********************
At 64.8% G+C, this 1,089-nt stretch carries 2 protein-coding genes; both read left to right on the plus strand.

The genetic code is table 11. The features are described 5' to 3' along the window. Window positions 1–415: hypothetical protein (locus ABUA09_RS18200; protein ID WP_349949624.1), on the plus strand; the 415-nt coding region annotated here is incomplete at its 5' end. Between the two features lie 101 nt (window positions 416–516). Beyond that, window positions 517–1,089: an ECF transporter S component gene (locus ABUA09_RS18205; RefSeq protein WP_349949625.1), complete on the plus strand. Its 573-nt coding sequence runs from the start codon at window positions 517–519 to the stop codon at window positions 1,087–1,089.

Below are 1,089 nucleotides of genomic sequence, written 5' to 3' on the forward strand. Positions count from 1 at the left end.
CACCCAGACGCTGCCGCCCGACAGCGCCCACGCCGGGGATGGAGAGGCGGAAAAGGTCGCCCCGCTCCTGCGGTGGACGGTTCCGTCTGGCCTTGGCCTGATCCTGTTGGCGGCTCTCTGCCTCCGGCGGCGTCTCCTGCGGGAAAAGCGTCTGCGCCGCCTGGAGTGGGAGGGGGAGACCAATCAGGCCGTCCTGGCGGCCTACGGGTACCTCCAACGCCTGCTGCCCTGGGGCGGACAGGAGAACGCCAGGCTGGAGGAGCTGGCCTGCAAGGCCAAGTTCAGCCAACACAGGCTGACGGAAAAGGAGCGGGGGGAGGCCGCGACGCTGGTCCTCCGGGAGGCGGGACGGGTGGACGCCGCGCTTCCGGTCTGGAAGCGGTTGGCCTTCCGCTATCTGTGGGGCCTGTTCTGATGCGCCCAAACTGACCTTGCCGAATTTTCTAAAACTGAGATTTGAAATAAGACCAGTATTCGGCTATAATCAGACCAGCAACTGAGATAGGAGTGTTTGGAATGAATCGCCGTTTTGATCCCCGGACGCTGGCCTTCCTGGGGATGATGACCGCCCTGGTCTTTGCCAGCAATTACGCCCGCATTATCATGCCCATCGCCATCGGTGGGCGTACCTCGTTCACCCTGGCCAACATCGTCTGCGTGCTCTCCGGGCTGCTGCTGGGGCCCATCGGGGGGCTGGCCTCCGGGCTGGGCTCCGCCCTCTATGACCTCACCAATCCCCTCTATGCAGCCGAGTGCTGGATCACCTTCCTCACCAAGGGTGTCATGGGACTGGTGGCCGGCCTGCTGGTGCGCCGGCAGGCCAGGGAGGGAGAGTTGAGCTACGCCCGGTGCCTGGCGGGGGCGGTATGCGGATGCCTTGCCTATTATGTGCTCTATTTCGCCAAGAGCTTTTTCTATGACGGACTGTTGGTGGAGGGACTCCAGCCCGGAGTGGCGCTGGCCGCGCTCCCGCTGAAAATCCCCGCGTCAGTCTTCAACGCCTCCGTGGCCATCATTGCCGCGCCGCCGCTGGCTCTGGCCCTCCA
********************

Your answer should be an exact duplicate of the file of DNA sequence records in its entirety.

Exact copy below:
At 64.8% G+C, this 1,089-nt stretch carries 2 protein-coding genes; both read left to right on the plus strand.

The genetic code is table 11. The features are described 5' to 3' along the window. Window positions 1–415: hypothetical protein (locus ABUA09_RS18200; protein ID WP_349949624.1), on the plus strand; the 415-nt coding region annotated here is incomplete at its 5' end. Between the two features lie 101 nt (window positions 416–516). Beyond that, window positions 517–1,089: an ECF transporter S component gene (locus ABUA09_RS18205; RefSeq protein WP_349949625.1), complete on the plus strand. Its 573-nt coding sequence runs from the start codon at window positions 517–519 to the stop codon at window positions 1,087–1,089.

Below are 1,089 nucleotides of genomic sequence, written 5' to 3' on the forward strand. Positions count from 1 at the left end.
CACCCAGACGCTGCCGCCCGACAGCGCCCACGCCGGGGATGGAGAGGCGGAAAAGGTCGCCCCGCTCCTGCGGTGGACGGTTCCGTCTGGCCTTGGCCTGATCCTGTTGGCGGCTCTCTGCCTCCGGCGGCGTCTCCTGCGGGAAAAGCGTCTGCGCCGCCTGGAGTGGGAGGGGGAGACCAATCAGGCCGTCCTGGCGGCCTACGGGTACCTCCAACGCCTGCTGCCCTGGGGCGGACAGGAGAACGCCAGGCTGGAGGAGCTGGCCTGCAAGGCCAAGTTCAGCCAACACAGGCTGACGGAAAAGGAGCGGGGGGAGGCCGCGACGCTGGTCCTCCGGGAGGCGGGACGGGTGGACGCCGCGCTTCCGGTCTGGAAGCGGTTGGCCTTCCGCTATCTGTGGGGCCTGTTCTGATGCGCCCAAACTGACCTTGCCGAATTTTCTAAAACTGAGATTTGAAATAAGACCAGTATTCGGCTATAATCAGACCAGCAACTGAGATAGGAGTGTTTGGAATGAATCGCCGTTTTGATCCCCGGACGCTGGCCTTCCTGGGGATGATGACCGCCCTGGTCTTTGCCAGCAATTACGCCCGCATTATCATGCCCATCGCCATCGGTGGGCGTACCTCGTTCACCCTGGCCAACATCGTCTGCGTGCTCTCCGGGCTGCTGCTGGGGCCCATCGGGGGGCTGGCCTCCGGGCTGGGCTCCGCCCTCTATGACCTCACCAATCCCCTCTATGCAGCCGAGTGCTGGATCACCTTCCTCACCAAGGGTGTCATGGGACTGGTGGCCGGCCTGCTGGTGCGCCGGCAGGCCAGGGAGGGAGAGTTGAGCTACGCCCGGTGCCTGGCGGGGGCGGTATGCGGATGCCTTGCCTATTATGTGCTCTATTTCGCCAAGAGCTTTTTCTATGACGGACTGTTGGTGGAGGGACTCCAGCCCGGAGTGGCGCTGGCCGCGCTCCCGCTGAAAATCCCCGCGTCAGTCTTCAACGCCTCCGTGGCCATCATTGCCGCGCCGCCGCTGGCTCTGGCCCTCCA